“The Transportation Commission considered numerous hours of comments at public hearings conducted all around the state, and reviewed several thousand pages of detailed written input as they developed the final rule adopted today,” said Transportation Commissioner Lisa Tormoen Hickey, who served as the chair of the commission’s ad-hoc committee that oversaw all work on the rule. “We are pleased to have adopted a rule which will continue our collaborative transportation planning process while we work together to build a more sophisticated transportation system based on modern transportation planning tools. The rule will increase access to efficient and safe travel options as Colorado continues to grow, while recognizing the climate impacts of the transportation sector.  Most importantly, we have recognized that economic vitality depends on a stable and healthy environment, which has always been a hallmark of the Colorado way of life.”

The proposed Greenhouse Gas Pollution Reduction Planning Standard builds on and complements the state’s efforts to rapidly expand electric vehicles by also addressing the transportation infrastructure itself to better support clean transportation. This two-pronged strategy delivers on a commitment in the Colorado Greenhouse Gas Roadmap and implements a key provision of the state’s landmark transportation legislation, SB-260, which requires a number of steps to embed air quality and equity analysis and goals into transportation planning.

Several local officials and advocates from across the state made comments at the beginning of today’s meeting of the Transportation Commission, which is available at this Youtube link. Additional statements are available here:

Denver Mayor Michael B. Hancock: “Denver supports ambitious, economy-wide GHG reductions to achieve the science-based 2030 climate goals for transportation in Governor Polis’ Greenhouse Gas Pollution Reduction Roadmap. This rule will result in more transit, bicycle and pedestrian infrastructure throughout Denver and Colorado, and reflects the diversity of transportation needs throughout the state and allows for regionally-appropriate mitigation measures.”

Senator Faith Winter, Transportation & Energy Committee Chair: “This rule sets a national precedent showing what is possible when we come together and decide that we can improve our transportation infrastructure and address the climate emergency. The transportation commission and CDOT have done a tremendous job, having spent hours and hours hearing testimony, making sure testimony was accessible and updating the rule as new ideas and concerns came up. There are clear, measurable and enforceable goals for 2025, 2030, 2040 and 2050, and I look forward to continuing to work with the commission on ensuring that environmental justice is centered in future decision making and as the ten year plan is updated.”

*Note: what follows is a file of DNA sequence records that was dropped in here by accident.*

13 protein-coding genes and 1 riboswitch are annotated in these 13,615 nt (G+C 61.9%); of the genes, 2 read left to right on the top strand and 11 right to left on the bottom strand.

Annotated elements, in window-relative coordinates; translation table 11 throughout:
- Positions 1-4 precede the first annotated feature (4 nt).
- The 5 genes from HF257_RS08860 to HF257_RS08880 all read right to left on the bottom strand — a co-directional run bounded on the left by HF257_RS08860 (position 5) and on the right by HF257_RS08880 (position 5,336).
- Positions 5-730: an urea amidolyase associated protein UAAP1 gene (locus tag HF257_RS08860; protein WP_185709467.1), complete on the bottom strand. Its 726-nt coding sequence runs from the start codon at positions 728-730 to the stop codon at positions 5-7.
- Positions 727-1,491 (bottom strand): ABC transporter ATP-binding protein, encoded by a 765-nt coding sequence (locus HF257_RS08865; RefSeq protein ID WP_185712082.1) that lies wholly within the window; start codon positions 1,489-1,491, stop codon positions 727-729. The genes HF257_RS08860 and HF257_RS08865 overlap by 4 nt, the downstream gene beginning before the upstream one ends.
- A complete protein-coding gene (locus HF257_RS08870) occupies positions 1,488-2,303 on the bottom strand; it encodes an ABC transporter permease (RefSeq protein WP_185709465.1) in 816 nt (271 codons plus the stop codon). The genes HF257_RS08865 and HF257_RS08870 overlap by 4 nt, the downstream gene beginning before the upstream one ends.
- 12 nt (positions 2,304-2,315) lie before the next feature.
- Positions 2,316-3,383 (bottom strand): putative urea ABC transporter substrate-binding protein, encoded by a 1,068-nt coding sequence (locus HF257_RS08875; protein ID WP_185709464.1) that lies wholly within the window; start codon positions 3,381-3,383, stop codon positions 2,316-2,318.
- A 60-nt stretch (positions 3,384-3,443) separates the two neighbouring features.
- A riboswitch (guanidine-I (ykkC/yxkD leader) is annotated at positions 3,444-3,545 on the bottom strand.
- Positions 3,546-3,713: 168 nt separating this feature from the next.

Clear Creek County Commissioner Randy Wheelock, I-70 Collaborative Effort Co-Chair: “For years now, CDOT and the legislature have made an unprecedented outreach effort to every corner and community of the state to see and hear our stories.  They incorporated them first into the current 10 Year Plan, then SB-260’s largest Colorado funding measure in 30 years, and now this historic attack on GHGs and their effect on our lands, people and economy.

“Their 20-year collaboration with us in the I-70 Mountain Corridor has led to a robust Context Sensitive Design process, and now to the impending launch of Pegasus: an expansion of their long-range highway transit fleet into light, fast, nimble vehicles which should reduce congestion, travel time, energy consumption and emissions per passenger mile, increase travel options and be sooner renewably powered.  That combination of versatility and speed will encourage even faster expansion of travel options everywhere.  It is only one example of the innovation needed to bring effective multimodal options to urban and rural communities alike, so that we all are contributing to and benefiting from this historic effort.”